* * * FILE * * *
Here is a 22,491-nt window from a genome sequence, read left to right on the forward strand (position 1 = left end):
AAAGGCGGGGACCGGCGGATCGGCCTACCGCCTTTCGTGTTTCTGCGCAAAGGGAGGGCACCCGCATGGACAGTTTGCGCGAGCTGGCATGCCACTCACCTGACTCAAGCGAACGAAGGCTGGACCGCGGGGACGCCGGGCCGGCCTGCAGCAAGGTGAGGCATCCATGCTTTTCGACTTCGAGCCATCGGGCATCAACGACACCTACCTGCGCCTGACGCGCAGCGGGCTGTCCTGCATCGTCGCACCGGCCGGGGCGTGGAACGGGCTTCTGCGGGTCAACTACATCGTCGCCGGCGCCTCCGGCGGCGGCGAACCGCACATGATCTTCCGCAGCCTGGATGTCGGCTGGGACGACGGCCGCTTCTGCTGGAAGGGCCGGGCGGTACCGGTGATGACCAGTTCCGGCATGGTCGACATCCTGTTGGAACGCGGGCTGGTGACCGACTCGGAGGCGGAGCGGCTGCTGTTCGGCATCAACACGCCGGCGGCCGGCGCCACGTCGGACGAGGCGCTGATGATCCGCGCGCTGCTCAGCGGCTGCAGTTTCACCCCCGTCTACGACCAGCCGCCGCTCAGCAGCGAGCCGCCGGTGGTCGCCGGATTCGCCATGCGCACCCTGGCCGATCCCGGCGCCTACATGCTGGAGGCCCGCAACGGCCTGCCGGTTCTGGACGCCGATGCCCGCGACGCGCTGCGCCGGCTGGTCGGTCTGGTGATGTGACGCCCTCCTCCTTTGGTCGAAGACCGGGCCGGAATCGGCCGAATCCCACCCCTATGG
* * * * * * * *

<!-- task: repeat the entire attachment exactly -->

Here is a 22,491-nt window from a genome sequence, read left to right on the forward strand (position 1 = left end):
AAAGGCGGGGACCGGCGGATCGGCCTACCGCCTTTCGTGTTTCTGCGCAAAGGGAGGGCACCCGCATGGACAGTTTGCGCGAGCTGGCATGCCACTCACCTGACTCAAGCGAACGAAGGCTGGACCGCGGGGACGCCGGGCCGGCCTGCAGCAAGGTGAGGCATCCATGCTTTTCGACTTCGAGCCATCGGGCATCAACGACACCTACCTGCGCCTGACGCGCAGCGGGCTGTCCTGCATCGTCGCACCGGCCGGGGCGTGGAACGGGCTTCTGCGGGTCAACTACATCGTCGCCGGCGCCTCCGGCGGCGGCGAACCGCACATGATCTTCCGCAGCCTGGATGTCGGCTGGGACGACGGCCGCTTCTGCTGGAAGGGCCGGGCGGTACCGGTGATGACCAGTTCCGGCATGGTCGACATCCTGTTGGAACGCGGGCTGGTGACCGACTCGGAGGCGGAGCGGCTGCTGTTCGGCATCAACACGCCGGCGGCCGGCGCCACGTCGGACGAGGCGCTGATGATCCGCGCGCTGCTCAGCGGCTGCAGTTTCACCCCCGTCTACGACCAGCCGCCGCTCAGCAGCGAGCCGCCGGTGGTCGCCGGATTCGCCATGCGCACCCTGGCCGATCCCGGCGCCTACATGCTGGAGGCCCGCAACGGCCTGCCGGTTCTGGACGCCGATGCCCGCGACGCGCTGCGCCGGCTGGTCGGTCTGGTGATGTGACGCCCTCCTCCTTTGGTCGAAGACCGGGCCGGAATCGGCCGAATCCCACCCCTATGG